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Interview 02

Age at interview: 80
Age at diagnosis: 68
Brief Outline: Her mental and physical condition has deteriorated steadily since she herself first recognized she had a problem in 1991. She can now no longer talk or walk. Cared for at home and day-care centre.
Background: Husband caring for his wife of 58 years at home. Well supported by four sons, social services and old friends. Diagnosed in 1991. Occupation of carer: retired, wife was a PA/Housewife.

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His wife recognised her problem early having had experience with family members who had Alzheimer...

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In the case of my wife and myself we were I suppose, should I say, fortunate in that two of her aunts developed dementia in their 70s so it was not a new experience for us although we never thought that we would be personally involved. But we first noticed it when my wife was driving. 

We used to drive down to Spain for the winter and my wife was a very, very good, very confident driver so the way we did it was one of us would drive for 2 hours while the other one would have a snooze in the back seat and that way we used to do the 750 miles down to Malaga very often in a day. And on one occasion fortunately I wasn't snoozing in the back I was sitting in the passenger seat when we came to a large traffic island and my wife suddenly said "Which way do I go round?" and we realised then there was something strange happening and after the next stop and changeover my wife said "I don't feel I can drive any more." That would be in 1991.  

Then we didn't think too much about it at the time except that occasionally she said she had wavy lines in front of her eyes which was a type of migraine and it passed if she lay down for a little while but it was evidently something more serious.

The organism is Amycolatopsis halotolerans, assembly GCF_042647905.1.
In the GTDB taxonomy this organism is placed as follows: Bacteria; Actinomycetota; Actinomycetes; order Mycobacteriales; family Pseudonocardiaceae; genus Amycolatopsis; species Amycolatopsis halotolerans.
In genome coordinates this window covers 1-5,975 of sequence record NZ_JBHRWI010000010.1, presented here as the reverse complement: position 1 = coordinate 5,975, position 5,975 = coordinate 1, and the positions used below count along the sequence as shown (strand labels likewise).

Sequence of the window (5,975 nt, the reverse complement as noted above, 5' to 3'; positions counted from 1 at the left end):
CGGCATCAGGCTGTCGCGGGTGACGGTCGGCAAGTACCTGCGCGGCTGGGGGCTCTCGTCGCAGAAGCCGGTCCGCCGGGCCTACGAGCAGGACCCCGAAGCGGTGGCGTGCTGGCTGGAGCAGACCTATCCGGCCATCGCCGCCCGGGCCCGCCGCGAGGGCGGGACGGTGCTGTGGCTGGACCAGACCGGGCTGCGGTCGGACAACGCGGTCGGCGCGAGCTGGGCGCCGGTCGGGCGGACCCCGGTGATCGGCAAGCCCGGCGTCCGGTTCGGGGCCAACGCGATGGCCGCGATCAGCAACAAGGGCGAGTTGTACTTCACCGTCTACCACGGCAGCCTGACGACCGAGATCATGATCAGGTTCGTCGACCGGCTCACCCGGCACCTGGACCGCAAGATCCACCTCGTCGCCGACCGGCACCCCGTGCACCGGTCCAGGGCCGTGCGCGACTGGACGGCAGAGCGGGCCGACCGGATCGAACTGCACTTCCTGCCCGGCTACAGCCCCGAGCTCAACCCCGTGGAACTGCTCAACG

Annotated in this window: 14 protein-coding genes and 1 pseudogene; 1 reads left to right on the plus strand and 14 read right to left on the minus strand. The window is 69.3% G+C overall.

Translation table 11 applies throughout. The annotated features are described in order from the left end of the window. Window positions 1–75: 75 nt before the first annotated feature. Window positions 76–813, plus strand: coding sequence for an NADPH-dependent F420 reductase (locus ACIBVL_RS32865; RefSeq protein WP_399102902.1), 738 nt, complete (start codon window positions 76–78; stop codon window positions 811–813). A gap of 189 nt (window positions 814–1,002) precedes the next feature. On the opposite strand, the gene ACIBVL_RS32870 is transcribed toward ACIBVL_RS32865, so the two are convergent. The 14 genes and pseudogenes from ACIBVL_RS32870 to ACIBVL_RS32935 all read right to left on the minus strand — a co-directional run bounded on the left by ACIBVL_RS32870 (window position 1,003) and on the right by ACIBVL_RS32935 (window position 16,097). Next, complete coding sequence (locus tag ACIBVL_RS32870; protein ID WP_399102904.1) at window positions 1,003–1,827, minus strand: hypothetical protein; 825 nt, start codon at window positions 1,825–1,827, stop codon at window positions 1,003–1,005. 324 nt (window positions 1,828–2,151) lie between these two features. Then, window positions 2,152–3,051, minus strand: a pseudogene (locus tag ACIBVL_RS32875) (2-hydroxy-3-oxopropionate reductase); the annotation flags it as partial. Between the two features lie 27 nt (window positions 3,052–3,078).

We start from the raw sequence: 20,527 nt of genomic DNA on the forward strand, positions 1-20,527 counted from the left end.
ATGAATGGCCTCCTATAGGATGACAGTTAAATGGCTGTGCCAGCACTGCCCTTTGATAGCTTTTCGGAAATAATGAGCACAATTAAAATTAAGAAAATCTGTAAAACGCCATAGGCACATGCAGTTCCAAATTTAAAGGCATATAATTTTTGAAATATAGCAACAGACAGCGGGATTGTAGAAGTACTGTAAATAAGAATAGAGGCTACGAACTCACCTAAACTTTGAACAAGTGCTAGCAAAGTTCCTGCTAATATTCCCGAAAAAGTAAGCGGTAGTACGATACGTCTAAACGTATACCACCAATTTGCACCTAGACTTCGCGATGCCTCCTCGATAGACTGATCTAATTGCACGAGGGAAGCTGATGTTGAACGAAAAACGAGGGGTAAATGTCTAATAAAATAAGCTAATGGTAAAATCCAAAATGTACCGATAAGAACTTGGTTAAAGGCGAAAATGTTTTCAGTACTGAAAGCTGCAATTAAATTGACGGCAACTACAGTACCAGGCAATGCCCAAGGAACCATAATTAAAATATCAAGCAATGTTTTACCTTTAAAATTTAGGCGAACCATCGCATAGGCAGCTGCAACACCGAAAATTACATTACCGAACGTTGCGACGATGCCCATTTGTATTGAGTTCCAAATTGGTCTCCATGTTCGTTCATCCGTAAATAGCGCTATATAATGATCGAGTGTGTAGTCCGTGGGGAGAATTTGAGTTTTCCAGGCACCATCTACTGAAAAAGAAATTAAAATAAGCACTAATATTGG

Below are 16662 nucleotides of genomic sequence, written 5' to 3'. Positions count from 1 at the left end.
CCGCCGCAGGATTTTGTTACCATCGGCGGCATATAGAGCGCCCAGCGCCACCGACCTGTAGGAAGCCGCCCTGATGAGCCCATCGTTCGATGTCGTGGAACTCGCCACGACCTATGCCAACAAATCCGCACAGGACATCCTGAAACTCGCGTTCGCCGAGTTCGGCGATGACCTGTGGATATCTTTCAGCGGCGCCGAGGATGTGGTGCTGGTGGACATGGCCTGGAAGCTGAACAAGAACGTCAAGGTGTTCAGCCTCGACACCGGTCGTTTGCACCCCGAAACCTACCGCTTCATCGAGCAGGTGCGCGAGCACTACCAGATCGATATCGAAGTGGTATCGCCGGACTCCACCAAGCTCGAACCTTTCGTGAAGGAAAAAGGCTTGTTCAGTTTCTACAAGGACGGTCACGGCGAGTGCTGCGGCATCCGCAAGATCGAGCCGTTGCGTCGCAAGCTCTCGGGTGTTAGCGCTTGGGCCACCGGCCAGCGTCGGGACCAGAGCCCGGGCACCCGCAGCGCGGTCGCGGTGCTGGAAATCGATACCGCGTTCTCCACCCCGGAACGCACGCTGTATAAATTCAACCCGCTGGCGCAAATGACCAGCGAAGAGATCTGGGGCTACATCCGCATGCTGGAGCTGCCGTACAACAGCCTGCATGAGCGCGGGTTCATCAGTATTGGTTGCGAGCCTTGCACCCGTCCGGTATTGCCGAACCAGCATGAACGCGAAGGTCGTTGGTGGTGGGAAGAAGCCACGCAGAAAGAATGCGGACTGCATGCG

And then in I think it would be about October 91, we flew out to Kuala Lumpur to see our son who was working out there and while we were staying there my wife began to lose her way between the block of apartments where we were staying and the restaurant over the road where we used to go to breakfast every morning. We would set off and she wasn't sure which way to turn. So when we got home we talked about this and said you know well this is what happened to Auntie Madge and Auntie Renee we'd better do something about it. And my wife said "Yes what do we do?"  

 

His wife developed bedsores while in respite care and he hasn't dared to leave her again.

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I had one unfortunate experience with a nursing home where I think largely because [patients name] is unable to complain and never causes any physical trouble I think she tended to be neglected. I was away for a month's holiday, I went to see my new grandson when he was born, that was in Jakarta so I went out there for a fortnight and then I went on from there to New York to see my other son and the granddaughter's graduation. 

So I was away for a month and when I came back [patients name] had got bedsores as a result of them not taking proper care in the nursing home. So I had her at home for 3 months with the district nurses coming in every morning until we got this cleared up and then I said I wasn't going to take [patients name] back to that nursing home which incidentally has since closed and I found another nursing home just along the road where I knew the matron.  

Social Services were very co-operative and they arranged a contract with the Nursing Home to look after [patients name] as a special case during the day which gives me from 11 o clock till 5 o clock, Monday to Friday to be a free agent. They look after [patients name] for me there and I find they're very good. But whether they would look after her if I went away for a long time or not I don't know so I haven't risked it (laughs). Once bitten twice shy. So they look after her very well during the day and that's as much as I need so I haven't asked for any more.  
 
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